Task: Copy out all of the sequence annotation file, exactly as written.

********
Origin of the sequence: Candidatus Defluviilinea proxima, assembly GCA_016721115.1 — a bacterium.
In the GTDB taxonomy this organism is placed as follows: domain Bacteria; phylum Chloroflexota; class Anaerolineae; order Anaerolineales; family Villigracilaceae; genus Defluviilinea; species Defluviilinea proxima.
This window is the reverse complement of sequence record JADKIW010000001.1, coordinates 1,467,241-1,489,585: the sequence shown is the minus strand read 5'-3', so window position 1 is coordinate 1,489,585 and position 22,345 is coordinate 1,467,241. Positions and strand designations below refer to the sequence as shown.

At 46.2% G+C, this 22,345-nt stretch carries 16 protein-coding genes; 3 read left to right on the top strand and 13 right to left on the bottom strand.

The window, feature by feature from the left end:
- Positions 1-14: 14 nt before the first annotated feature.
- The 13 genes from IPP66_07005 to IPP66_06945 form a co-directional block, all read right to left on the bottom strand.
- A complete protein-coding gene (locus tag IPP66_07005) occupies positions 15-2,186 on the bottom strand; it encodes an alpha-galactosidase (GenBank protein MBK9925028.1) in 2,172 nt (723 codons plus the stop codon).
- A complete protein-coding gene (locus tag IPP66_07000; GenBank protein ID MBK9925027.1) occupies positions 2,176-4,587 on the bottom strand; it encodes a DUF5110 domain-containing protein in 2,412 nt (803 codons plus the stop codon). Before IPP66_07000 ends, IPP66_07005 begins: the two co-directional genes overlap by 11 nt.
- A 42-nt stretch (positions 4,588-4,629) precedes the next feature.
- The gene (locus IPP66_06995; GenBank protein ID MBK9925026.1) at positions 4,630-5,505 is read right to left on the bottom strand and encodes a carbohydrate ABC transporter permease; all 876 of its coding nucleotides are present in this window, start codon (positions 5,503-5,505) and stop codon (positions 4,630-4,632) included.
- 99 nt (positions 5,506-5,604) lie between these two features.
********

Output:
Origin of the sequence: Candidatus Defluviilinea proxima, assembly GCA_016721115.1 — a bacterium.
In the GTDB taxonomy this organism is placed as follows: domain Bacteria; phylum Chloroflexota; class Anaerolineae; order Anaerolineales; family Villigracilaceae; genus Defluviilinea; species Defluviilinea proxima.
This window is the reverse complement of sequence record JADKIW010000001.1, coordinates 1,467,241-1,489,585: the sequence shown is the minus strand read 5'-3', so window position 1 is coordinate 1,489,585 and position 22,345 is coordinate 1,467,241. Positions and strand designations below refer to the sequence as shown.

At 46.2% G+C, this 22,345-nt stretch carries 16 protein-coding genes; 3 read left to right on the top strand and 13 right to left on the bottom strand.

The window, feature by feature from the left end:
- Positions 1-14: 14 nt before the first annotated feature.
- The 13 genes from IPP66_07005 to IPP66_06945 form a co-directional block, all read right to left on the bottom strand.
- A complete protein-coding gene (locus tag IPP66_07005) occupies positions 15-2,186 on the bottom strand; it encodes an alpha-galactosidase (GenBank protein MBK9925028.1) in 2,172 nt (723 codons plus the stop codon).
- A complete protein-coding gene (locus tag IPP66_07000; GenBank protein ID MBK9925027.1) occupies positions 2,176-4,587 on the bottom strand; it encodes a DUF5110 domain-containing protein in 2,412 nt (803 codons plus the stop codon). Before IPP66_07000 ends, IPP66_07005 begins: the two co-directional genes overlap by 11 nt.
- A 42-nt stretch (positions 4,588-4,629) precedes the next feature.
- The gene (locus IPP66_06995; GenBank protein ID MBK9925026.1) at positions 4,630-5,505 is read right to left on the bottom strand and encodes a carbohydrate ABC transporter permease; all 876 of its coding nucleotides are present in this window, start codon (positions 5,503-5,505) and stop codon (positions 4,630-4,632) included.
- 99 nt (positions 5,506-5,604) lie between these two features.